Does identity demand a connection to the past? For decades, Birdie didn’t think so. From a beginning filled with death, violence, and sadness, without regret or a single glance back, she moves on to create a happy life of career and children with a man with deep, ancestral roots, on the other side of the world. Now her children are becoming adults, and her own lost ancestry begins to haunt her until she realizes she must return to her childhood home to search for answers. Ill-suited for the task, and frightened both at the challenge and what she might find, she bravely steps into the unknown and embarks upon a quest that ultimately results in a fight for her life. In a struggle to understand the joys and heartbreaks of family relationships, and how they help to interpret identity, we are swept along two converging paths. In July 1995, Birdie undertakes a quest to find out what happened to the brother she hasn’t seen for forty-seven years. At the same time, we follow Birdie’s life as it marches inevitably toward a collision with the present. Will she survive?
Here we have a kinship with C. S, Lewis’ Till We have Faces.
Till We Have Faces, in itself a retelling of an old Greek myth, and together with Connected, prove that the human struggle for identity, and the internal conflict to understand how the 'self' fits-in to the world as we see it, is age old.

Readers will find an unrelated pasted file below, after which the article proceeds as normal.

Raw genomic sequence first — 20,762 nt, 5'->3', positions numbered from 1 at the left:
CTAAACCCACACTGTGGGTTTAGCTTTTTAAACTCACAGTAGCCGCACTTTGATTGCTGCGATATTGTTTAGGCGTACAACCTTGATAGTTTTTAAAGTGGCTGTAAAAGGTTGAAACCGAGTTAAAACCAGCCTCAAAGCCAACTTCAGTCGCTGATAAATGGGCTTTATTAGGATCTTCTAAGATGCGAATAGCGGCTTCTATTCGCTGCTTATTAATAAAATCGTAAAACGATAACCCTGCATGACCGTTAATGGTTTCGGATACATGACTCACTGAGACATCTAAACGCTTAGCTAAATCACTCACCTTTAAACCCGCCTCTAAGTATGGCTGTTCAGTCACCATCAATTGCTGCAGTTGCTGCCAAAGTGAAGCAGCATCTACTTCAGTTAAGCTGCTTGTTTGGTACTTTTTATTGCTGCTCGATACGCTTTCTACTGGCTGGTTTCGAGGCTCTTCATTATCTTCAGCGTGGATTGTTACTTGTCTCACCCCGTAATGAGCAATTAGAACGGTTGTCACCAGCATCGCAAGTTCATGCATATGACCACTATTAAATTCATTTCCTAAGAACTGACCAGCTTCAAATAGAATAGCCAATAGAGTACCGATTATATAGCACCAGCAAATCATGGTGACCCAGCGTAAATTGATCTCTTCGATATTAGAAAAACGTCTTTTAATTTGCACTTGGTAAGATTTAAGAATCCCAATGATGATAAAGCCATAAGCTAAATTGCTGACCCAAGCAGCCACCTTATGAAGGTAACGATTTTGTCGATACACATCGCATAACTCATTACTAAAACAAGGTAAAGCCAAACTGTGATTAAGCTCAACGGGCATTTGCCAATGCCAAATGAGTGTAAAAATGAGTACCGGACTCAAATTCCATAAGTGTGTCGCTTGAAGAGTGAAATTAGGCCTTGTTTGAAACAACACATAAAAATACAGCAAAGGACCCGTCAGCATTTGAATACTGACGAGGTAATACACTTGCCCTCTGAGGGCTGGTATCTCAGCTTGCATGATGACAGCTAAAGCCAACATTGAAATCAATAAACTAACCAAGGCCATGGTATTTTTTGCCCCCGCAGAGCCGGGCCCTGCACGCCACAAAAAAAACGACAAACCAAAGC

Haunted by the injustice of Psyche's treatment, Ural is compelled to go in search of her sister, and in that quest, finds understanding in family relationships and her true identity. Likewise, Birdie is beset with a series of confrontations that enables her to see herself and her place in the world. Eventually both Ural and Birdie, with perseverance, growth and inner strength find a re-connection with both themselves and family, though a connection different than what they envisioned when they began their quests.
This is Mallory Eaglewood’s fifth published work, following Hummingbirds, The Good Life, Pink Pistachios, and Oiseaux-Mouches. In many ways, she can relate to Birdie, this story’s protagonist, having spent most of her own life struggling to understand the human drive to connect with one another, and exploring the subtle complexities of what makes humans do what they do.
Winner of an Author of the Year award from the Province Newspaper―for an article about the absurdity of war, member of Federation of BC Writers for many years, Mallory has had a career in teaching literature, working as Head Teacher and Course Programmer.
Additionally, Mallory's life is full of fascinating experiences, from being an officer in the Canadian Military, a meditation mentor in a Buddhist Abbey, and dealing with a gunman in the Syrian desert and a couple of sharks at 30 feet below the surface, off the coast of Bali, checking to see if she were lunch. Along the way, she has lived and worked in Scotland, England, and Greece.
This grandmother of three is presently a full-time writer from her home base, a small red cabin in the woods, situated on a sparsely populated little island off the coast of British Columbia. www.malloryeaglewood.com
“Do not go gentle into that good night, (but) …Rage, rage against the dying of the light.” Dylan Thomas
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